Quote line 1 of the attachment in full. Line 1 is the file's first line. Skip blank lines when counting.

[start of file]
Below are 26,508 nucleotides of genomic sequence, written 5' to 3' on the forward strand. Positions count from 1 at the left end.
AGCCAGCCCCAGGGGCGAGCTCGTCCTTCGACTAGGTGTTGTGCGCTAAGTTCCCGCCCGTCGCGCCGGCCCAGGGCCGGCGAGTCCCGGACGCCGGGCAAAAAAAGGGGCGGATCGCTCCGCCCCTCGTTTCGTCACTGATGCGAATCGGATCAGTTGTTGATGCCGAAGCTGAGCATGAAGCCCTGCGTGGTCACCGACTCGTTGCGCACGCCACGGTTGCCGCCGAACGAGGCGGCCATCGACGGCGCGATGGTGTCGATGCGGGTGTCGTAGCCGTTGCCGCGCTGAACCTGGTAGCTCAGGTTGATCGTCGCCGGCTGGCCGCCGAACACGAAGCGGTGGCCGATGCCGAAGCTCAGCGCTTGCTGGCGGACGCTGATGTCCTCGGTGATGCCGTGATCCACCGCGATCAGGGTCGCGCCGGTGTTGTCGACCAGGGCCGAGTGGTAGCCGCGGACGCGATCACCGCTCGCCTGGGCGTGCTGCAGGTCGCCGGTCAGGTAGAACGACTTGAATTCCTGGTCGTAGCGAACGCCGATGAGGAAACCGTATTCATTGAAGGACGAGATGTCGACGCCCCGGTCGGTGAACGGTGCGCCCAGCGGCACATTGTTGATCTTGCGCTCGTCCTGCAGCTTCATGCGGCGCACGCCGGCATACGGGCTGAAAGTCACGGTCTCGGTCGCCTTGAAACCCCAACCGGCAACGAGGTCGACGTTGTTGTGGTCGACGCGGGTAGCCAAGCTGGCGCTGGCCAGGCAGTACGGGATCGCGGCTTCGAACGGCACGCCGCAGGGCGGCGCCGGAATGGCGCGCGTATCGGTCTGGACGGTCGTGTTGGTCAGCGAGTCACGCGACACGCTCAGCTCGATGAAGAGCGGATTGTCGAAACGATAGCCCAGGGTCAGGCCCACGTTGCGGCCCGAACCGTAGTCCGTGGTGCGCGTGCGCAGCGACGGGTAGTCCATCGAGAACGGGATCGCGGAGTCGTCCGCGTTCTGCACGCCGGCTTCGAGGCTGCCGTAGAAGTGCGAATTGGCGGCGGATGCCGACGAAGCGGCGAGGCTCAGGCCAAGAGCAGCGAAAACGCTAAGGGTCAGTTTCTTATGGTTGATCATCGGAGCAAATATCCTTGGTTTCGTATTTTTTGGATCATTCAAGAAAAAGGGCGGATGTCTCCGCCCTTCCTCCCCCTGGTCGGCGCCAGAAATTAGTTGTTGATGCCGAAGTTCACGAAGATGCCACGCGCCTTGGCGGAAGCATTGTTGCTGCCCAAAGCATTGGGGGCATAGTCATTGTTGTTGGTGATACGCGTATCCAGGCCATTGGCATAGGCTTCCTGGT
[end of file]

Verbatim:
Below are 26,508 nucleotides of genomic sequence, written 5' to 3' on the forward strand. Positions count from 1 at the left end.